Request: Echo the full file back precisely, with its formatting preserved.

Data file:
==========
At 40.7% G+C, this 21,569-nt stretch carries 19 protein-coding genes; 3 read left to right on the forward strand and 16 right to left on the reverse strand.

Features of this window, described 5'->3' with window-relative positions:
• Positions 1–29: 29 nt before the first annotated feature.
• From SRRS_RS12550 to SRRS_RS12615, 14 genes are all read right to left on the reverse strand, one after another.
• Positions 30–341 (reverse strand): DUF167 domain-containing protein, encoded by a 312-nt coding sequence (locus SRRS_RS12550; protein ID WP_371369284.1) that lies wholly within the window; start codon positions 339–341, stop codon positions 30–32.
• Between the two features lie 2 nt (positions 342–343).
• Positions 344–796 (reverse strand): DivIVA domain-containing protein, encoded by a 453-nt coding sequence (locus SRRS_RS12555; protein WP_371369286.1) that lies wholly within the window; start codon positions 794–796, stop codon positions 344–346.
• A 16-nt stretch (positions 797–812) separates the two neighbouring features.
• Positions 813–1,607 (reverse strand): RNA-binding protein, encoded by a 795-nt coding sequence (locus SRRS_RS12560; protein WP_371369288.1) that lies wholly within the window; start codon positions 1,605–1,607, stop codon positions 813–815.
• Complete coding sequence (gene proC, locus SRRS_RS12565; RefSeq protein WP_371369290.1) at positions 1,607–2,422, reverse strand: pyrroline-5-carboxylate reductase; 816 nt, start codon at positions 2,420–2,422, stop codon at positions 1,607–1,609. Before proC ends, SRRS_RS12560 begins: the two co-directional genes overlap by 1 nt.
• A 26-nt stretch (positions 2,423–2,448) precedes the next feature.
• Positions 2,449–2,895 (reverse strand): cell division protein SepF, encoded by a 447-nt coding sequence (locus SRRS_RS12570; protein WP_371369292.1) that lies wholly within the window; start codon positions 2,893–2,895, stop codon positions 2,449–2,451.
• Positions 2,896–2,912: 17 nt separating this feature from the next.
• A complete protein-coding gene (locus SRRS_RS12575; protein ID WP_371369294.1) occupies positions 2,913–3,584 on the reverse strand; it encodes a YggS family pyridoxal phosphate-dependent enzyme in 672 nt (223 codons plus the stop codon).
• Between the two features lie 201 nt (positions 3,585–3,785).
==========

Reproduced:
At 40.7% G+C, this 21,569-nt stretch carries 19 protein-coding genes; 3 read left to right on the forward strand and 16 right to left on the reverse strand.

Features of this window, described 5'->3' with window-relative positions:
• Positions 1–29: 29 nt before the first annotated feature.
• From SRRS_RS12550 to SRRS_RS12615, 14 genes are all read right to left on the reverse strand, one after another.
• Positions 30–341 (reverse strand): DUF167 domain-containing protein, encoded by a 312-nt coding sequence (locus SRRS_RS12550; protein ID WP_371369284.1) that lies wholly within the window; start codon positions 339–341, stop codon positions 30–32.
• Between the two features lie 2 nt (positions 342–343).
• Positions 344–796 (reverse strand): DivIVA domain-containing protein, encoded by a 453-nt coding sequence (locus SRRS_RS12555; protein WP_371369286.1) that lies wholly within the window; start codon positions 794–796, stop codon positions 344–346.
• A 16-nt stretch (positions 797–812) separates the two neighbouring features.
• Positions 813–1,607 (reverse strand): RNA-binding protein, encoded by a 795-nt coding sequence (locus SRRS_RS12560; protein WP_371369288.1) that lies wholly within the window; start codon positions 1,605–1,607, stop codon positions 813–815.
• Complete coding sequence (gene proC, locus SRRS_RS12565; RefSeq protein WP_371369290.1) at positions 1,607–2,422, reverse strand: pyrroline-5-carboxylate reductase; 816 nt, start codon at positions 2,420–2,422, stop codon at positions 1,607–1,609. Before proC ends, SRRS_RS12560 begins: the two co-directional genes overlap by 1 nt.
• A 26-nt stretch (positions 2,423–2,448) precedes the next feature.
• Positions 2,449–2,895 (reverse strand): cell division protein SepF, encoded by a 447-nt coding sequence (locus SRRS_RS12570; protein WP_371369292.1) that lies wholly within the window; start codon positions 2,893–2,895, stop codon positions 2,449–2,451.
• Positions 2,896–2,912: 17 nt separating this feature from the next.
• A complete protein-coding gene (locus SRRS_RS12575; protein ID WP_371369294.1) occupies positions 2,913–3,584 on the reverse strand; it encodes a YggS family pyridoxal phosphate-dependent enzyme in 672 nt (223 codons plus the stop codon).
• Between the two features lie 201 nt (positions 3,585–3,785).